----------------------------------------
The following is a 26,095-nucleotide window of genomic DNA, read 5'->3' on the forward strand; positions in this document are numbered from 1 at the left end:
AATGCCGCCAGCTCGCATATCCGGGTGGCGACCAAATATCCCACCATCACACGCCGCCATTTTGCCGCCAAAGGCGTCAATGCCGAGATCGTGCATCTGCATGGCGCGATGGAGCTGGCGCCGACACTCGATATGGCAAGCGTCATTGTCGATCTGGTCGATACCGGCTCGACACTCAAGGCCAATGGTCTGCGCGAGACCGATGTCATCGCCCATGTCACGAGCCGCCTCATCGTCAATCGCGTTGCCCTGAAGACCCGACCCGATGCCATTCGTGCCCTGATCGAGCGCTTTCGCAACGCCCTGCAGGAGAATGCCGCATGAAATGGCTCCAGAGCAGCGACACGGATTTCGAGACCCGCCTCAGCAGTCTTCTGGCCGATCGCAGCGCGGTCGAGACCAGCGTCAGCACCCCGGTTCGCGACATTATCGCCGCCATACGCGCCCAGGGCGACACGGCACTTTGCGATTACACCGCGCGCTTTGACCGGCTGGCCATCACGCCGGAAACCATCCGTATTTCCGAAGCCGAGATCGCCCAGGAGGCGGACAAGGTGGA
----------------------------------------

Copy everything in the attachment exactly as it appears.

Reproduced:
The following is a 26,095-nucleotide window of genomic DNA, read 5'->3' on the forward strand; positions in this document are numbered from 1 at the left end:
AATGCCGCCAGCTCGCATATCCGGGTGGCGACCAAATATCCCACCATCACACGCCGCCATTTTGCCGCCAAAGGCGTCAATGCCGAGATCGTGCATCTGCATGGCGCGATGGAGCTGGCGCCGACACTCGATATGGCAAGCGTCATTGTCGATCTGGTCGATACCGGCTCGACACTCAAGGCCAATGGTCTGCGCGAGACCGATGTCATCGCCCATGTCACGAGCCGCCTCATCGTCAATCGCGTTGCCCTGAAGACCCGACCCGATGCCATTCGTGCCCTGATCGAGCGCTTTCGCAACGCCCTGCAGGAGAATGCCGCATGAAATGGCTCCAGAGCAGCGACACGGATTTCGAGACCCGCCTCAGCAGTCTTCTGGCCGATCGCAGCGCGGTCGAGACCAGCGTCAGCACCCCGGTTCGCGACATTATCGCCGCCATACGCGCCCAGGGCGACACGGCACTTTGCGATTACACCGCGCGCTTTGACCGGCTGGCCATCACGCCGGAAACCATCCGTATTTCCGAAGCCGAGATCGCCCAGGAGGCGGACAAGGTGGA